Here is the complete Dockerfile at this stage:

FROM node:14
WORKDIR /app
COPY . .
RUN npm install && npm run build

FROM nginx:1.17
WORKDIR /usr/share/nginx/html
# Angular
# COPY --from=0 /app/dist/<projectName> .
# React
# COPY --from=0 /app/build .
# VueJS
# COPY --from=0 /app/dist .

After creating the Dockerfile, you can build the image and start the container to test it out. Run the following commands and open your browser to http://localhost:8080:

docker build -t front-end.
docker run -d -p 8080:80 --rm --name front frontend

To stop the container after you've tested it, enter:

docker stop front

Inject the environment variables

Next, you will edit the Dockerfile to inject your environment variables. First, you'll overwrite the content of your original config.json file, then you'll tweak the NGINX server to inject the environment variables.

Overwrite config.json

Instead of having actual values, each property's value will be "$key". The resulting config.json looks like this:

{
  ENV: "$ENV",
  BASE_URL: "$BASE_URL"
}

You will use the envsubst to change the $KEY values to the environment variable's real value just before the server starts. For this to work, you need to add instructions to the first step of the Dockerfile to include jq, a tool that makes it easy to edit the contents of a JSON file from the CLI. Right after the FROM line in your Dockerfile, add the following to install jq in the container:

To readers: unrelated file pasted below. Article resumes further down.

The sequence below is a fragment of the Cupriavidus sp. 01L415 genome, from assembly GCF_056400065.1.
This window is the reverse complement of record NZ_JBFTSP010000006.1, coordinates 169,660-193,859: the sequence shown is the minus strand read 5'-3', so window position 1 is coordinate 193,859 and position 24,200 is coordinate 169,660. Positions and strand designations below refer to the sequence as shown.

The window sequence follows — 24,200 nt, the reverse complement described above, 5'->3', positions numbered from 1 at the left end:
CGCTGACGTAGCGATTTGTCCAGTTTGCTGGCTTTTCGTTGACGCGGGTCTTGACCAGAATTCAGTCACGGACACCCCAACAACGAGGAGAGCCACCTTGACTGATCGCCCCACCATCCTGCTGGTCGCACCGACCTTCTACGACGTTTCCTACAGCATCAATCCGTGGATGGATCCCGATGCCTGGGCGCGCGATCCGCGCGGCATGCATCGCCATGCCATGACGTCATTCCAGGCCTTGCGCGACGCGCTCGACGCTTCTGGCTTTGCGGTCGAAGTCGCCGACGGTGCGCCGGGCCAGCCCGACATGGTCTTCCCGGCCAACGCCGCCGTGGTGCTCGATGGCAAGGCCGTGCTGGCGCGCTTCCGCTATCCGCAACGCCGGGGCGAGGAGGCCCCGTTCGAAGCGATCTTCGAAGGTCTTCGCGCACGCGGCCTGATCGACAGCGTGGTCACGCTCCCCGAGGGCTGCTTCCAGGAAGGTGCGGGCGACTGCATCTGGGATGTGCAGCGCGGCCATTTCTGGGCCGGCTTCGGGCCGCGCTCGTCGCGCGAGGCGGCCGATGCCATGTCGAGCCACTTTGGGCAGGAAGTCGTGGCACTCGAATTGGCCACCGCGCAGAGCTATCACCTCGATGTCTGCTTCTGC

ENV JQ_VERSION=1.6
RUN wget --no-check-certificate https://github.com/stedolan/jq/releases/download/jq-${JQ_VERSION}/jq-linux64 -O /tmp/jq-linux64
RUN cp /tmp/jq-linux64 /usr/bin/jq
RUN chmod +x /usr/bin/jq

After the files have been copied, you can use jq to edit the config.json:

RUN jq 'to_entries | map_values({ (.key) : ("$" + .key) }) | reduce .[] as $item ({}; . + $item)' ./src/config.json > ./src/config.tmp.json && mv ./src/config.tmp.json ./src/config.json

Note: If you want to learn more about the jq filter used in this example and experiment with other options, you can run it in jqTerm.

Tweak the NGINX server

After you've modified the config.json file, you will tweak the NGINX server to inject the environment variables. To do so, you will need to create a script to be executed before starting the NGINX server.

This file (start-nginx.sh) contains quite a bit of bash scripting. The first line of the script runs a command to get the names of all existing environment variables and stores those in $EXISTING_VARS. The script then loops through each JavaScript file in your production folder and replaces any $VARIABLE with the actual value of that environment variable. Once it's done, it starts the NGINX server with the default command:

#!/usr/bin/env bash
export EXISTING_VARS=$(printenv | awk -F= '{print $1}' | sed 's/^/\$/g' | paste -sd,);
for file in $JSFOLDER;
do
  cat $file | envsubst $EXISTING_VARS | tee $file
done
nginx -g 'daemon off;'